Magic Tree House Collection: Books 25-32 (Unabridged)
by Mary Pope Osborne
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Stage Fright on a Summer Night The show must go on! That's what Jack and Annie learn when the Magic Tree House whisks them back to Elizabethan England. There they meet William Shakespeare who's having a hard time with some of the actors in his latest show. Are Jack and Annie ready to make a big entrance? Or will it be curtains for Shakespeare? Good Morning, Gorillas Gentle giants or giant monsters? That's the question Jack and Annie have about gorillas when the Magic Tree House sweeps them to the mountains of Africa. There they meet a group of amazing and sometimes frightening gorillas. Will the gorillas be able to teach them some special magic? Thanksgiving on Thursday It's a time for giving thanks when the Magic Tree House whisks Jack and Annie back to 1621 on the first Thanksgiving Day. The Pilgrims ask them to help get things ready. But Jack and Annie don't know how to do anything the Pilgrim way. Will they ruin the holiday forever? Or will the feast go on? High Tide in Hawaii Catch the wave! That's what Jack and Annie do when the Magic Tree House whisks them back to a Hawaiian island of long ago. They learn how to surf and have a great time - until strange things start happening. Jack and Annie soon discover the cause: A tidal wave is headed their way! Can they help save their new friends in time? Christmas in Camelot It begins with a simple invitation to spend Christmas Eve in Camelot, a magical place that exists only in myth and fantasy. What Jack and Annie don't know is that the invitation will send them on a quest to save Camelot itself - not from destruction, but from being forgotten forever. Haunted Castle on Hallow's Eve The castle looms dark against the light of the moon. Giant ravens circle in the sky. Merlin the magician needs someone to find out what has happened. But who is brave enough to brush the cobwebs aside and go throug...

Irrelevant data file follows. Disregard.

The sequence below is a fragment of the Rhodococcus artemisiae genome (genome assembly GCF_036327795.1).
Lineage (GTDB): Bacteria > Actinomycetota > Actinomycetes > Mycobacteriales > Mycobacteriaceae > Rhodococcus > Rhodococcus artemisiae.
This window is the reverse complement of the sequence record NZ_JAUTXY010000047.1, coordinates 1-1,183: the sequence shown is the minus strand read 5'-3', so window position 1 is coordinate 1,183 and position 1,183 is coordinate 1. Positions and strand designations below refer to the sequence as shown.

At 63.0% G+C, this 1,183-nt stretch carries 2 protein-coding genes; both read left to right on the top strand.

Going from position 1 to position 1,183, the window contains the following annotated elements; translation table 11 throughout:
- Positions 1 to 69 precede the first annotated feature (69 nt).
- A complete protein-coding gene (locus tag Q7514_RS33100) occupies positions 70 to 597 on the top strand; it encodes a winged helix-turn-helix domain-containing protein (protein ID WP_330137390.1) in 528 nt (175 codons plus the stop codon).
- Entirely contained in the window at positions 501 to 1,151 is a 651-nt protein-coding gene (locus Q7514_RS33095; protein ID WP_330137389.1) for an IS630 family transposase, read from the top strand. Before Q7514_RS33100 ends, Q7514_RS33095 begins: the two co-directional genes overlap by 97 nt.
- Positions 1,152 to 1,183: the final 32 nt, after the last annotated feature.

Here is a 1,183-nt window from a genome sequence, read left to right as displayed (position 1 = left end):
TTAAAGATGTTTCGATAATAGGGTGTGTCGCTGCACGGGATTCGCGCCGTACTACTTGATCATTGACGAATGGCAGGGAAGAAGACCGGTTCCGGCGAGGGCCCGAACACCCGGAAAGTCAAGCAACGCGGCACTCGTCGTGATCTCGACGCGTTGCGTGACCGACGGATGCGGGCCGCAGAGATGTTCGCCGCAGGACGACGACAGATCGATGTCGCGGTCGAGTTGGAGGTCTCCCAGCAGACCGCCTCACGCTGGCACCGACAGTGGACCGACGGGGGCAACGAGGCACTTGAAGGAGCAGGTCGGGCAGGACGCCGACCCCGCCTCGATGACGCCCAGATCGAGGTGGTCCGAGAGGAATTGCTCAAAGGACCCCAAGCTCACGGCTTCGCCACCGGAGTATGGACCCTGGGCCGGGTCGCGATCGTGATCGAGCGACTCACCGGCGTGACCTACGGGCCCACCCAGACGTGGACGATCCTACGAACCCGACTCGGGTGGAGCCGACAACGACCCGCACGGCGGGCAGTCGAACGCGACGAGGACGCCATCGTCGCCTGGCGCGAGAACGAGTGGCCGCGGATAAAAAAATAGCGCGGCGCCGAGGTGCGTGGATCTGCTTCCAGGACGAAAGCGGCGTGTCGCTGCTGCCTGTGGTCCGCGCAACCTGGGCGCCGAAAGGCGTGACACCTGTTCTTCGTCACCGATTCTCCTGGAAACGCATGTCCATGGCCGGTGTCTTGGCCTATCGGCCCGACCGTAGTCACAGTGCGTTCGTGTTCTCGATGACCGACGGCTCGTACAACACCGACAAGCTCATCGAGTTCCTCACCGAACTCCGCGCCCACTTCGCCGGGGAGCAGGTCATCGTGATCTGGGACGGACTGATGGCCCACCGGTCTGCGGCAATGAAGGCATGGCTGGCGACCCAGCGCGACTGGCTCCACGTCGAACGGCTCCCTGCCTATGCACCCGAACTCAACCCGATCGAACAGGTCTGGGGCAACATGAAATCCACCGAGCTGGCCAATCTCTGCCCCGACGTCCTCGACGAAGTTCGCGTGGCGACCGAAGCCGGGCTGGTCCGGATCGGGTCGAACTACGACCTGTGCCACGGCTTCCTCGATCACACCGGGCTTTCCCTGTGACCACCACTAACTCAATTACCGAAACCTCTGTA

This is a kids' series, yet the five books are divided into two chunks. Younger kids need to be able to intuitively go from one book to another without remembering the start and end time of every book. Please re-divide into five parts to make it easier for the target audience to use.
That said, excellent stories! I grew up with this series, and it saddens me that something as simple as file division is casting enough of a negative light that I need to leave this review.